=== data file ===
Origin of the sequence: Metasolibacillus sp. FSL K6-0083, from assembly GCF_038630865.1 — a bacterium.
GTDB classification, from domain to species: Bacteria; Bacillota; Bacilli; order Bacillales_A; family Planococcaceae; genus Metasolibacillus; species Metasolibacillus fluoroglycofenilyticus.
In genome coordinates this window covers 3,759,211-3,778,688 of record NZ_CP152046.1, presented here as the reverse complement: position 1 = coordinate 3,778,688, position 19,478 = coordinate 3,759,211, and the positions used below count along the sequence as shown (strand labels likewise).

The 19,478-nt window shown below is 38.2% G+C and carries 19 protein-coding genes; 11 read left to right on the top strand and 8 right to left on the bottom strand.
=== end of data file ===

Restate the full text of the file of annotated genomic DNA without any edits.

Origin of the sequence: Metasolibacillus sp. FSL K6-0083, from assembly GCF_038630865.1 — a bacterium.
GTDB classification, from domain to species: Bacteria; Bacillota; Bacilli; order Bacillales_A; family Planococcaceae; genus Metasolibacillus; species Metasolibacillus fluoroglycofenilyticus.
In genome coordinates this window covers 3,759,211-3,778,688 of record NZ_CP152046.1, presented here as the reverse complement: position 1 = coordinate 3,778,688, position 19,478 = coordinate 3,759,211, and the positions used below count along the sequence as shown (strand labels likewise).

The 19,478-nt window shown below is 38.2% G+C and carries 19 protein-coding genes; 11 read left to right on the top strand and 8 right to left on the bottom strand.